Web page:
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Thread: Swedish: singular / plural for groups of animals.

  1. #1
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    Swedish: singular / plural for groups of animals.

    In a text I came across this passage on Stockholm zoo: Där finns ocks
    å ett zoo med huvudsaklingen nordiska djur, t ex varg, lo och älg. Why isn't the plural form used for the animal names, or is this an error?

  2. #2
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    Re: Swedish plural (deviation from the norm?)

    I can't explain why the singular is used, but it's intentionally done, and it's common when talking about different species/groups of animals, Swedish uses the singular while English uses the plural.
    "Colorless green ideas sleep furiously" is grammatically correct but semantically nonsensical

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    Re: Swedish: plural (deviation from the norm?)

    I think it's fair to consider these forms cases of plurale tantum.
    Linguistics is always descriptive. Never prescriptive.

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    Re: Swedish: plural (deviation from the norm?)

    Quote Originally Posted by Tjahzi View Post
    I think it's fair to consider these forms cases of plurale tantum.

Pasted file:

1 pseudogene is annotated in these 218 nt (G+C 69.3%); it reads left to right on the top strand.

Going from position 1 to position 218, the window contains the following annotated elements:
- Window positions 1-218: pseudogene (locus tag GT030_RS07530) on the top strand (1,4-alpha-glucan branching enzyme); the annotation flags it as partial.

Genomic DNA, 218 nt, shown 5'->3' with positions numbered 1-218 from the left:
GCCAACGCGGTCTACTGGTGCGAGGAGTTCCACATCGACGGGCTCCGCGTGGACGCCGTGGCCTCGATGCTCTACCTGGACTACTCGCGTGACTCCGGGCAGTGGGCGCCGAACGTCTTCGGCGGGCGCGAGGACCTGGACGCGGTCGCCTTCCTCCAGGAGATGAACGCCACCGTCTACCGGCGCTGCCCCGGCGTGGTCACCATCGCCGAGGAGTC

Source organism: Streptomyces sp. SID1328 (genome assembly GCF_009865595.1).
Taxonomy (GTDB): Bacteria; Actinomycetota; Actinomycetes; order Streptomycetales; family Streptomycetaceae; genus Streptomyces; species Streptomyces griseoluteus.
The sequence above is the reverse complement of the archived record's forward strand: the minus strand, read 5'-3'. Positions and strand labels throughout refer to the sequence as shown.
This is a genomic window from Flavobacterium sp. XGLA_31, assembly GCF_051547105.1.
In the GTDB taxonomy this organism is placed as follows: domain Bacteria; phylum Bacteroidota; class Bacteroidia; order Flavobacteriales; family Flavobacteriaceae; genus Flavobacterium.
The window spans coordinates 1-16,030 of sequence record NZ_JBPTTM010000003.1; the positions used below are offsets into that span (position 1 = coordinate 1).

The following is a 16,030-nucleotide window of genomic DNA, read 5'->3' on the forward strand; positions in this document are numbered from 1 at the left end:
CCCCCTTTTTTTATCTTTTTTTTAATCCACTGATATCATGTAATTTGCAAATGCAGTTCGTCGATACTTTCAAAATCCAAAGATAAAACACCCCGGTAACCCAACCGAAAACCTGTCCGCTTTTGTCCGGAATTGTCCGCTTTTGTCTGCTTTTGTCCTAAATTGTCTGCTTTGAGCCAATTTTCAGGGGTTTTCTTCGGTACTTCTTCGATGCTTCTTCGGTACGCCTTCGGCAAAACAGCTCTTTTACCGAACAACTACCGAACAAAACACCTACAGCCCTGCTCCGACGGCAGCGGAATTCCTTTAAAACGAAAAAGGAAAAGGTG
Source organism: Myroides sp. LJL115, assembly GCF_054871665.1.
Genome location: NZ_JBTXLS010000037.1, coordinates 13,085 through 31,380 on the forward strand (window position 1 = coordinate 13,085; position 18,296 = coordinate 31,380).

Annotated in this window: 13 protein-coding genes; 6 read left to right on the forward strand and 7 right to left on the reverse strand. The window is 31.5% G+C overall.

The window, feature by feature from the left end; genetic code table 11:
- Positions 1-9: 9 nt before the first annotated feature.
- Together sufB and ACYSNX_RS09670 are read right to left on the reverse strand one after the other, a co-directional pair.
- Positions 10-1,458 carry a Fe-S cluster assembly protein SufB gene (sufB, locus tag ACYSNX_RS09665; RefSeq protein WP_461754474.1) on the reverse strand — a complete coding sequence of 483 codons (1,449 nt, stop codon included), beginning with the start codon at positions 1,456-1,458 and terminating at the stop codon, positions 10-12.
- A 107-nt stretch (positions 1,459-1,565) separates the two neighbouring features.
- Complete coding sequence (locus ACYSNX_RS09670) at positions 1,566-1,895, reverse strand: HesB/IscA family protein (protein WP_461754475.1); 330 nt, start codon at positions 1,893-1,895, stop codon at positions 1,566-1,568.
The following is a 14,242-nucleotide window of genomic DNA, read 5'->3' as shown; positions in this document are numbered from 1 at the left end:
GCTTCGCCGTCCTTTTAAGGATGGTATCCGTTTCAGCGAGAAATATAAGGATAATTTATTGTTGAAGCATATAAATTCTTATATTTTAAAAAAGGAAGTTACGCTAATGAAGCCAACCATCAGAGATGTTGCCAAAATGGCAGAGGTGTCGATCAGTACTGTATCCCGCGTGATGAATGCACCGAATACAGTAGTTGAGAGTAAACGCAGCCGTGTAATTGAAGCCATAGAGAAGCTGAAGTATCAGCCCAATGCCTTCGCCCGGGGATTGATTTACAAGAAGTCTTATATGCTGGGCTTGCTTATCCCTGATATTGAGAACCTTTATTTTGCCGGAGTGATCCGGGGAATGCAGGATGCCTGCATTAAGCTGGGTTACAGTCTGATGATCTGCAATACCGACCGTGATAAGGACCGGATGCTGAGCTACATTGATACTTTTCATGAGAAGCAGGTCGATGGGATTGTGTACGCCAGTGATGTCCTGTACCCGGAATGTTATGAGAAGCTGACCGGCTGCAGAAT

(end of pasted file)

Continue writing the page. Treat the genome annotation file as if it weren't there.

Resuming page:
They can't be plurale tantum being in singular. Glasses and intestines are examples of plurale tantum in English. In our case the use of singular can be explained simply that the names of a species normally is in sigular.
    Last edited by Ben Jamin; 11th March 2013 at 3:21 PM.

  5. #5
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    Re: Swedish: singular / plural for groups of animals.

    It's a usage that is used in English too - birdwatchers for example very often refer to having seen a number of lapwing rather than lapwings (and I've seen more than one heated online discussion about correct usage of plural v non-plural species name usage!).

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    Re: Swedish: singular / plural for groups of animals.

    Quote Originally Posted by Stoggler View Post
    having seen a number of lapwing rather than lapwings
    Perhaps that is done in swedish too by birdwatchers. Though personally I'd use plural in conjunction with number of. Though if not specifying a number or using any expression related to it, I'd say "Idag har jag sett kråka, korp"... (Today I've seen crow, raven), even if I'd seen many of either, which is a parallell to OP.

    I can see the controversiality of "number of lapwing", but in a scientific setting slightly different rules seem to be in use; even signifying scientific use.
    ...men på den tiden fanns inte Wikipedia, så man fick klara sig med att förstå själv.

  7. #7
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    Re: Swedish: plural (deviation from the norm?)

    Quote Originally Posted by Ben Jamin View Post
    They can't be plurale tantum being in singular. Glasses and intestines are examples of plurale tantum in English. In our case the use of singular can be explained simply that the names of a species normally is in sigular.
    Sorry, you are of course right.

    What I meant to say was that these forms are to be regarded as mass nouns in this context.
    Linguistics is always descriptive. Never prescriptive.

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